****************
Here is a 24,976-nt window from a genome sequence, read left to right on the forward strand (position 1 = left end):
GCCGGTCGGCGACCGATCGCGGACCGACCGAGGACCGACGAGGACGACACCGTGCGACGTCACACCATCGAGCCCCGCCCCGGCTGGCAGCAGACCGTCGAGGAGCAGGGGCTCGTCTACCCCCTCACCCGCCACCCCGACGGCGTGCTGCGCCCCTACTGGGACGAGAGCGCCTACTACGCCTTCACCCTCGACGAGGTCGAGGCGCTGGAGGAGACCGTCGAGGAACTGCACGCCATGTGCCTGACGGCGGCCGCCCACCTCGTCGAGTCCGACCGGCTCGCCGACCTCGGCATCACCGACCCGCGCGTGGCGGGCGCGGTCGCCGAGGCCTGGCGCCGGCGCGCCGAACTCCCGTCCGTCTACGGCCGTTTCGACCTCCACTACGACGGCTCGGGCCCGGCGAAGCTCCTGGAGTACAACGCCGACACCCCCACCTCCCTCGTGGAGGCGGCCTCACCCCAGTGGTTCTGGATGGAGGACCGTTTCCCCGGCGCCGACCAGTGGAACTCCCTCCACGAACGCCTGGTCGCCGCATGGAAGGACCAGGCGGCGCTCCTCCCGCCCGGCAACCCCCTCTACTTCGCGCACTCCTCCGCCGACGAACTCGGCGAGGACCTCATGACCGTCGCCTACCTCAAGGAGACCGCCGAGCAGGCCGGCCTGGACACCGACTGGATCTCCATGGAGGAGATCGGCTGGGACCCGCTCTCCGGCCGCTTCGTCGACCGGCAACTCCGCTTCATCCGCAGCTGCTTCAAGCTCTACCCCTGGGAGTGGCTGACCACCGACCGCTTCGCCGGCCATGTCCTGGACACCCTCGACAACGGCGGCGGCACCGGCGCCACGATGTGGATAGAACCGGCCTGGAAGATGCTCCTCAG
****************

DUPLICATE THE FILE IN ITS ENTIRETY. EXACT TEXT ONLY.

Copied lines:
Here is a 24,976-nt window from a genome sequence, read left to right on the forward strand (position 1 = left end):
GCCGGTCGGCGACCGATCGCGGACCGACCGAGGACCGACGAGGACGACACCGTGCGACGTCACACCATCGAGCCCCGCCCCGGCTGGCAGCAGACCGTCGAGGAGCAGGGGCTCGTCTACCCCCTCACCCGCCACCCCGACGGCGTGCTGCGCCCCTACTGGGACGAGAGCGCCTACTACGCCTTCACCCTCGACGAGGTCGAGGCGCTGGAGGAGACCGTCGAGGAACTGCACGCCATGTGCCTGACGGCGGCCGCCCACCTCGTCGAGTCCGACCGGCTCGCCGACCTCGGCATCACCGACCCGCGCGTGGCGGGCGCGGTCGCCGAGGCCTGGCGCCGGCGCGCCGAACTCCCGTCCGTCTACGGCCGTTTCGACCTCCACTACGACGGCTCGGGCCCGGCGAAGCTCCTGGAGTACAACGCCGACACCCCCACCTCCCTCGTGGAGGCGGCCTCACCCCAGTGGTTCTGGATGGAGGACCGTTTCCCCGGCGCCGACCAGTGGAACTCCCTCCACGAACGCCTGGTCGCCGCATGGAAGGACCAGGCGGCGCTCCTCCCGCCCGGCAACCCCCTCTACTTCGCGCACTCCTCCGCCGACGAACTCGGCGAGGACCTCATGACCGTCGCCTACCTCAAGGAGACCGCCGAGCAGGCCGGCCTGGACACCGACTGGATCTCCATGGAGGAGATCGGCTGGGACCCGCTCTCCGGCCGCTTCGTCGACCGGCAACTCCGCTTCATCCGCAGCTGCTTCAAGCTCTACCCCTGGGAGTGGCTGACCACCGACCGCTTCGCCGGCCATGTCCTGGACACCCTCGACAACGGCGGCGGCACCGGCGCCACGATGTGGATAGAACCGGCCTGGAAGATGCTCCTCAG